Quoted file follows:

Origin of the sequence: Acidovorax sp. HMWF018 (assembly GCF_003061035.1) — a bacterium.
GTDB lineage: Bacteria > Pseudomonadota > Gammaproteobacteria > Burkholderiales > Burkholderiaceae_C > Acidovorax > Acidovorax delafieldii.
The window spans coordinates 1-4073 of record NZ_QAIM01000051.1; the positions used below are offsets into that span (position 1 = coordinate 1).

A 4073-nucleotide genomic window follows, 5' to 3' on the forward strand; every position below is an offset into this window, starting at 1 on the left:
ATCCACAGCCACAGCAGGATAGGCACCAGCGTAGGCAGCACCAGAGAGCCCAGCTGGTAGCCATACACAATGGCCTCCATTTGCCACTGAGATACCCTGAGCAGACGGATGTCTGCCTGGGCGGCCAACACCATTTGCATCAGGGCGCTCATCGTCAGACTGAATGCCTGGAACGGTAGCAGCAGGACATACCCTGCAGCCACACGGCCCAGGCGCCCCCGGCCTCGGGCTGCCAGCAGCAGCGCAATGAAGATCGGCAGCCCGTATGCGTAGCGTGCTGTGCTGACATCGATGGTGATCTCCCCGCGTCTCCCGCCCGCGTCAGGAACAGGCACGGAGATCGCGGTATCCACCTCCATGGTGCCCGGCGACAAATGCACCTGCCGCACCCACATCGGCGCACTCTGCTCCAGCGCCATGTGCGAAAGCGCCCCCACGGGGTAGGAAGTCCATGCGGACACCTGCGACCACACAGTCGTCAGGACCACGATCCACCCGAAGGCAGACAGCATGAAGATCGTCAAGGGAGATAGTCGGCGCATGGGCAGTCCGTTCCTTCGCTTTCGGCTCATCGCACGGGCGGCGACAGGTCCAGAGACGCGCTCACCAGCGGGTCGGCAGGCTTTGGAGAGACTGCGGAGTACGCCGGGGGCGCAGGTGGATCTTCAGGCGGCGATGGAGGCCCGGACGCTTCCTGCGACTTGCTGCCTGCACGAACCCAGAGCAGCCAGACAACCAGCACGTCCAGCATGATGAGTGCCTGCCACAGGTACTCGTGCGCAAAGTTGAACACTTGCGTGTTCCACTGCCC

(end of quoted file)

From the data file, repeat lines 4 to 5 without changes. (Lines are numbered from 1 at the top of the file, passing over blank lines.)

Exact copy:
A 4073-nucleotide genomic window follows, 5' to 3' on the forward strand; every position below is an offset into this window, starting at 1 on the left:
ATCCACAGCCACAGCAGGATAGGCACCAGCGTAGGCAGCACCAGAGAGCCCAGCTGGTAGCCATACACAATGGCCTCCATTTGCCACTGAGATACCCTGAGCAGACGGATGTCTGCCTGGGCGGCCAACACCATTTGCATCAGGGCGCTCATCGTCAGACTGAATGCCTGGAACGGTAGCAGCAGGACATACCCTGCAGCCACACGGCCCAGGCGCCCCCGGCCTCGGGCTGCCAGCAGCAGCGCAATGAAGATCGGCAGCCCGTATGCGTAGCGTGCTGTGCTGACATCGATGGTGATCTCCCCGCGTCTCCCGCCCGCGTCAGGAACAGGCACGGAGATCGCGGTATCCACCTCCATGGTGCCCGGCGACAAATGCACCTGCCGCACCCACATCGGCGCACTCTGCTCCAGCGCCATGTGCGAAAGCGCCCCCACGGGGTAGGAAGTCCATGCGGACACCTGCGACCACACAGTCGTCAGGACCACGATCCACCCGAAGGCAGACAGCATGAAGATCGTCAAGGGAGATAGTCGGCGCATGGGCAGTCCGTTCCTTCGCTTTCGGCTCATCGCACGGGCGGCGACAGGTCCAGAGACGCGCTCACCAGCGGGTCGGCAGGCTTTGGAGAGACTGCGGAGTACGCCGGGGGCGCAGGTGGATCTTCAGGCGGCGATGGAGGCCCGGACGCTTCCTGCGACTTGCTGCCTGCACGAACCCAGAGCAGCCAGACAACCAGCACGTCCAGCATGATGAGTGCCTGCCACAGGTACTCGTGCGCAAAGTTGAACACTTGCGTGTTCCACTGCCC